Slimmer coronavirus aid package introduced in House

New $2.2 trillion proposal aimed at kickstarting bipartisan talks, placating rank-and-file lawmakers

Speaker Nancy Pelosi leaves Russell Building after an MSNBC interview on Monday, September 28, 2020.  (Tom Williams/CQ Roll Call)
Speaker Nancy Pelosi leaves Russell Building after an MSNBC interview on Monday, September 28, 2020. (Tom Williams/CQ Roll Call)
Posted September 28, 2020 at 6:40pm, Updated at 8:17pm

House Democrats unveiled a $2.2 trillion pandemic relief package Monday night as part of a last-ditch attempt to secure new aid before the Nov. 3 elections.

Even as talks resumed between Speaker Nancy Pelosi and Treasury Secretary Steven Mnuchin on a potential compromise, Democrats sought to increase the public pressure by offering their own revised wish list that Republicans have said is still too costly. The White House has sought to hold the line at $1.5 trillion and some Senate Republicans have pushed to keep the price tag even lower.

The new draft Democratic measure, which could get a floor vote later this week if bipartisan talks founder, amounts to a slimmed-down version of a $3.4 trillion bill the House passed in May. After brief talks over the weekend, Pelosi and Mnuchin spoke by phone again Monday and agreed to resume talks Tuesday morning, Pelosi spokesman Drew Hammill tweeted.

In an interview on MSNBC Monday, Pelosi said she was optimistic about reaching an agreement. But she said Mnuchin “has to come back with much more money to get the job done.”

Pelosi has said House Democrats are prepared to put the bill on the floor, however, if talks with the administration falter. A number of rank-and-file Democrats, including moderates in tough reelection races, have urged a floor vote on something they can go home to campaign on.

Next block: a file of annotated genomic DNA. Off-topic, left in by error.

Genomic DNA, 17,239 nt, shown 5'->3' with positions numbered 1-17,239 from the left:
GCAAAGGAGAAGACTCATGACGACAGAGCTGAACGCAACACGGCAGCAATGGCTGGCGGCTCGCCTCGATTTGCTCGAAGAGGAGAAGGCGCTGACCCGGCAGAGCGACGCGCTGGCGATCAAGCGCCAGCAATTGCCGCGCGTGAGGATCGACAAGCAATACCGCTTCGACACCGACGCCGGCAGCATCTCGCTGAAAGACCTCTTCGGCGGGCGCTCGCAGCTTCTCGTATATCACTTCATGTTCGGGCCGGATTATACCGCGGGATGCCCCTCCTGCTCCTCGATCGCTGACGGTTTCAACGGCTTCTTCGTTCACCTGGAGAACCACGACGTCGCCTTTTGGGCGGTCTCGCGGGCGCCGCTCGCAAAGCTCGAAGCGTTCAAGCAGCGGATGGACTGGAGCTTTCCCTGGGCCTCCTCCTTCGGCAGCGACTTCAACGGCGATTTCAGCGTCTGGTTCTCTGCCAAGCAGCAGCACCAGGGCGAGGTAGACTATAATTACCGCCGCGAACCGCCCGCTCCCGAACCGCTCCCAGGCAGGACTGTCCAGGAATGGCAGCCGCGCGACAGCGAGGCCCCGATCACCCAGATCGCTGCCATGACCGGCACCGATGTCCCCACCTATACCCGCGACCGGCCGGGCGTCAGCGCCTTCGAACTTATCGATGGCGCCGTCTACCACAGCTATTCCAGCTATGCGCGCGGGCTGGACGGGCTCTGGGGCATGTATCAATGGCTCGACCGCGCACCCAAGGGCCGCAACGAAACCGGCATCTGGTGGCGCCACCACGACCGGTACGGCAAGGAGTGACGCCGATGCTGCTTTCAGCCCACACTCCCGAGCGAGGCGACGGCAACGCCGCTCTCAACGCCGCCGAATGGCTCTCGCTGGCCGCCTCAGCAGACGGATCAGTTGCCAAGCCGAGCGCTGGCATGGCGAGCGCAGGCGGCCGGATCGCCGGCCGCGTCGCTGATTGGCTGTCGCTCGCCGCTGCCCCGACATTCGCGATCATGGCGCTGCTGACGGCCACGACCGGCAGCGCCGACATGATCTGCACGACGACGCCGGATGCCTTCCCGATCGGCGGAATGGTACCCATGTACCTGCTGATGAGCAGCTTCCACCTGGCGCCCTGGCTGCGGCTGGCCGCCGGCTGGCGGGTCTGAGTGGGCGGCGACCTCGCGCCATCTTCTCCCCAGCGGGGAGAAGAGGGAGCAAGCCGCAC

Cost savers

Like its predecessor, the new legislation includes an extension of expanded unemployment insurance benefits, a new round of $1,200-per-adult tax rebate checks, and more money for small businesses. But it differs from the May initiative so as to chop about $1.2 trillion from the price tag.

[House narrowly passes $3 trillion coronavirus aid bill]

In one major cost saver, Democrats have reduced their request for aid to state and local governments by roughly half. The bill seeks $436 billion to help state, local, territorial and tribal governments avoid layoffs as they cope with budget shortfalls.

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That’s down from nearly $916 billion requested in May. Republicans have resisted state and local “bailouts,” while proposing to let already appropriated money be used more flexibly to make up for revenue shortfalls.

Among other cutbacks:

  • Democrats pared their initial requests for hospitals and other health care providers and housing rental assistance by about $50 billion each.
  • Direct aid to the U.S. Postal Service would be reduced by $10 billion, though that same amount would also be made available through repeal of borrowing restrictions in the March coronavirus aid package.
  • Aid to homeowners would be cut from $75 billion to $21 billion.